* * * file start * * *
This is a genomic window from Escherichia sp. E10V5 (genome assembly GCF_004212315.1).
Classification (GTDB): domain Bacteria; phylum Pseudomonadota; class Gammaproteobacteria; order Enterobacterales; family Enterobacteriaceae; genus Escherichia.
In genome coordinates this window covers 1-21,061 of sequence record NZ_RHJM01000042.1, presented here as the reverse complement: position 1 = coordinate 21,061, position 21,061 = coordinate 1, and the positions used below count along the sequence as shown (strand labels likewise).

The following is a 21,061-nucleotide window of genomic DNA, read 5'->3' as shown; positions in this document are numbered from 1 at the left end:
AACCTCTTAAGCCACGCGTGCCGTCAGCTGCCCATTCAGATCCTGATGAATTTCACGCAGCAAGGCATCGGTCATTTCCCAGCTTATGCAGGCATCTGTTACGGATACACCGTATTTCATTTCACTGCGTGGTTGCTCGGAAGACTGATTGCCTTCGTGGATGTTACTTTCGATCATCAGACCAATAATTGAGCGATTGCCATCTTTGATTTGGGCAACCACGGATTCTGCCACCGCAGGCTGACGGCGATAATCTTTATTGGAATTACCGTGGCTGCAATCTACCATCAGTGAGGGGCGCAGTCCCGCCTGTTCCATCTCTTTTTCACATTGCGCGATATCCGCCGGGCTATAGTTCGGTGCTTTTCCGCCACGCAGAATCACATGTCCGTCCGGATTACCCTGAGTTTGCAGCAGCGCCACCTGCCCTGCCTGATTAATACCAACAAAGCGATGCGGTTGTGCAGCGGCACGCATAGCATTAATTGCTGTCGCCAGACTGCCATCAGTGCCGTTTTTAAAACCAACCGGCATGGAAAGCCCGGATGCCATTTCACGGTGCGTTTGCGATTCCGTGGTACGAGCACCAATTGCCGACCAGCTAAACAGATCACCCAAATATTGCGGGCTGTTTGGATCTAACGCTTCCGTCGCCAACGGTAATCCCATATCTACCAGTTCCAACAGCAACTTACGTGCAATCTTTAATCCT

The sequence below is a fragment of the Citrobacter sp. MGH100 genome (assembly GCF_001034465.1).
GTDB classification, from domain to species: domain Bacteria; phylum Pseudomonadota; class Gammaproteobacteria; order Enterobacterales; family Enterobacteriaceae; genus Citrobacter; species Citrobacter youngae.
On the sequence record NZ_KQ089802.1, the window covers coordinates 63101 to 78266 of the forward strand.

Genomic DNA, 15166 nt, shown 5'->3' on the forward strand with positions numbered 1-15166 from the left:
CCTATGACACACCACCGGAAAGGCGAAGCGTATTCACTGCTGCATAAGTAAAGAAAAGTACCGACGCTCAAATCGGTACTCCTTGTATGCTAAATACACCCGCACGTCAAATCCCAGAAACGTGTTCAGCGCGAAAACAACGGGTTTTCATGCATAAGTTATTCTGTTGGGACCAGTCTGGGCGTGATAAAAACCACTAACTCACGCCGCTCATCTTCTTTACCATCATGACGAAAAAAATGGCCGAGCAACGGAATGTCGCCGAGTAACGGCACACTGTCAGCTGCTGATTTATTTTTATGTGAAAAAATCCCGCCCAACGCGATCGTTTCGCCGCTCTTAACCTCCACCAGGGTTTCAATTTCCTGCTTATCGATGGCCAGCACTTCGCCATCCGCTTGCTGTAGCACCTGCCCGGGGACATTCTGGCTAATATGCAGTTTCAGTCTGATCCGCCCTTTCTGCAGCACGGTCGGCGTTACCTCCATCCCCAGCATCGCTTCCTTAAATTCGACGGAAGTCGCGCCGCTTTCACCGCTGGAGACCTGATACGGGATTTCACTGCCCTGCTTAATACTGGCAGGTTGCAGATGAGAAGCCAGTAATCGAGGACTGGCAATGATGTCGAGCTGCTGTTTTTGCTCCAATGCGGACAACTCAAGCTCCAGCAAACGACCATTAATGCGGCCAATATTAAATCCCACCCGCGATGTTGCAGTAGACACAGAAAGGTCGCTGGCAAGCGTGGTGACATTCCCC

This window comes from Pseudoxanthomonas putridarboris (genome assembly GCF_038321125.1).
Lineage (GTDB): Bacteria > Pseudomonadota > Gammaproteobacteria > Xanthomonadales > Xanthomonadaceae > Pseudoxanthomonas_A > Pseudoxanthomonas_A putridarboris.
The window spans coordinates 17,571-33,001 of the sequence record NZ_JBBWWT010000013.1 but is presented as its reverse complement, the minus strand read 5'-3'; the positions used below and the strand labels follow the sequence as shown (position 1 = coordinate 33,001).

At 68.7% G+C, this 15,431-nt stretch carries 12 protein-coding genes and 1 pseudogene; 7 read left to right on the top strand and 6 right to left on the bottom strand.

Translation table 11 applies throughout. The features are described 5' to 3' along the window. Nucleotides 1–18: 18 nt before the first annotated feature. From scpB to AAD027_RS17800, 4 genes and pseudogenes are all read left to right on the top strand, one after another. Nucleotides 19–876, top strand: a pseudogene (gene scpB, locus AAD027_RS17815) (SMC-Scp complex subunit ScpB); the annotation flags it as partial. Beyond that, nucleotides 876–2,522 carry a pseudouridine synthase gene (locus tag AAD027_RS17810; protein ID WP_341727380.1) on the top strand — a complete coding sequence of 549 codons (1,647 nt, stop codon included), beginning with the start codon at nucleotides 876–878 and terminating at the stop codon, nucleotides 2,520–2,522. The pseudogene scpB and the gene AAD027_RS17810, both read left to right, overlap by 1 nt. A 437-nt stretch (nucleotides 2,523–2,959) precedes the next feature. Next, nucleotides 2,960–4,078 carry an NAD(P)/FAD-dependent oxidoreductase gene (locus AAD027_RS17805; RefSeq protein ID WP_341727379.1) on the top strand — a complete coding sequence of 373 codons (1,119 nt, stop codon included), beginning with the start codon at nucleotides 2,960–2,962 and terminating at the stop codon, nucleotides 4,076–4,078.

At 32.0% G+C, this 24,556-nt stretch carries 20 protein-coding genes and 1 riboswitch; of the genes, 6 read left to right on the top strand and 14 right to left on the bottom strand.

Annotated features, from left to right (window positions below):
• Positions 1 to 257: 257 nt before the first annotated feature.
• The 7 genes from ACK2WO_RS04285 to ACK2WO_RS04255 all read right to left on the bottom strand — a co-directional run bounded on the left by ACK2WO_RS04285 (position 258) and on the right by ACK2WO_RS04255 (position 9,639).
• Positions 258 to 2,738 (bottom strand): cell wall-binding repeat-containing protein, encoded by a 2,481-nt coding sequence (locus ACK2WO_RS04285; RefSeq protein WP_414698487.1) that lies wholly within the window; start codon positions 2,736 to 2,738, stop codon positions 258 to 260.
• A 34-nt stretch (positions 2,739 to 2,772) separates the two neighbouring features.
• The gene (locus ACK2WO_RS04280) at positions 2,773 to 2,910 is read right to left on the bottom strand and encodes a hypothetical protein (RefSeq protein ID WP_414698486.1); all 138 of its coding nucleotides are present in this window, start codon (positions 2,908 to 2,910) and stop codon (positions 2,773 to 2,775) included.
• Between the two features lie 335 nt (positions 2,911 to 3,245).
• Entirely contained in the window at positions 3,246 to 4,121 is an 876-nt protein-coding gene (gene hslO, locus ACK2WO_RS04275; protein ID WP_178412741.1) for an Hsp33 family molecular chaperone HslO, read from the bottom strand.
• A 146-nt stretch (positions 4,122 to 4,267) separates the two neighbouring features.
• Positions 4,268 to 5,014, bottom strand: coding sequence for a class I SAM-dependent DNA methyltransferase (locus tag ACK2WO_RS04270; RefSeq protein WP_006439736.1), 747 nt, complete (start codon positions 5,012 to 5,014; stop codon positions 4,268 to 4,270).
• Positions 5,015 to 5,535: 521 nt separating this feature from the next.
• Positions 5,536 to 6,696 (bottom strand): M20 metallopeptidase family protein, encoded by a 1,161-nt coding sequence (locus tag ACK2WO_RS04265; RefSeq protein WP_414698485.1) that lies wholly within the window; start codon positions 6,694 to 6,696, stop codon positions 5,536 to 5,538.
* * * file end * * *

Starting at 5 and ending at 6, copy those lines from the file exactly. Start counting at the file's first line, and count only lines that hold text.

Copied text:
AACCTCTTAAGCCACGCGTGCCGTCAGCTGCCCATTCAGATCCTGATGAATTTCACGCAGCAAGGCATCGGTCATTTCCCAGCTTATGCAGGCATCTGTTACGGATACACCGTATTTCATTTCACTGCGTGGTTGCTCGGAAGACTGATTGCCTTCGTGGATGTTACTTTCGATCATCAGACCAATAATTGAGCGATTGCCATCTTTGATTTGGGCAACCACGGATTCTGCCACCGCAGGCTGACGGCGATAATCTTTATTGGAATTACCGTGGCTGCAATCTACCATCAGTGAGGGGCGCAGTCCCGCCTGTTCCATCTCTTTTTCACATTGCGCGATATCCGCCGGGCTATAGTTCGGTGCTTTTCCGCCACGCAGAATCACATGTCCGTCCGGATTACCCTGAGTTTGCAGCAGCGCCACCTGCCCTGCCTGATTAATACCAACAAAGCGATGCGGTTGTGCAGCGGCACGCATAGCATTAATTGCTGTCGCCAGACTGCCATCAGTGCCGTTTTTAAAACCAACCGGCATGGAAAGCCCGGATGCCATTTCACGGTGCGTTTGCGATTCCGTGGTACGAGCACCAATTGCCGACCAGCTAAACAGATCACCCAAATATTGCGGGCTGTTTGGATCTAACGCTTCCGTCGCCAACGGTAATCCCATATCTACCAGTTCCAACAGCAACTTACGTGCAATCTTTAATCCT

The sequence below is a fragment of the Citrobacter sp. MGH100 genome (assembly GCF_001034465.1).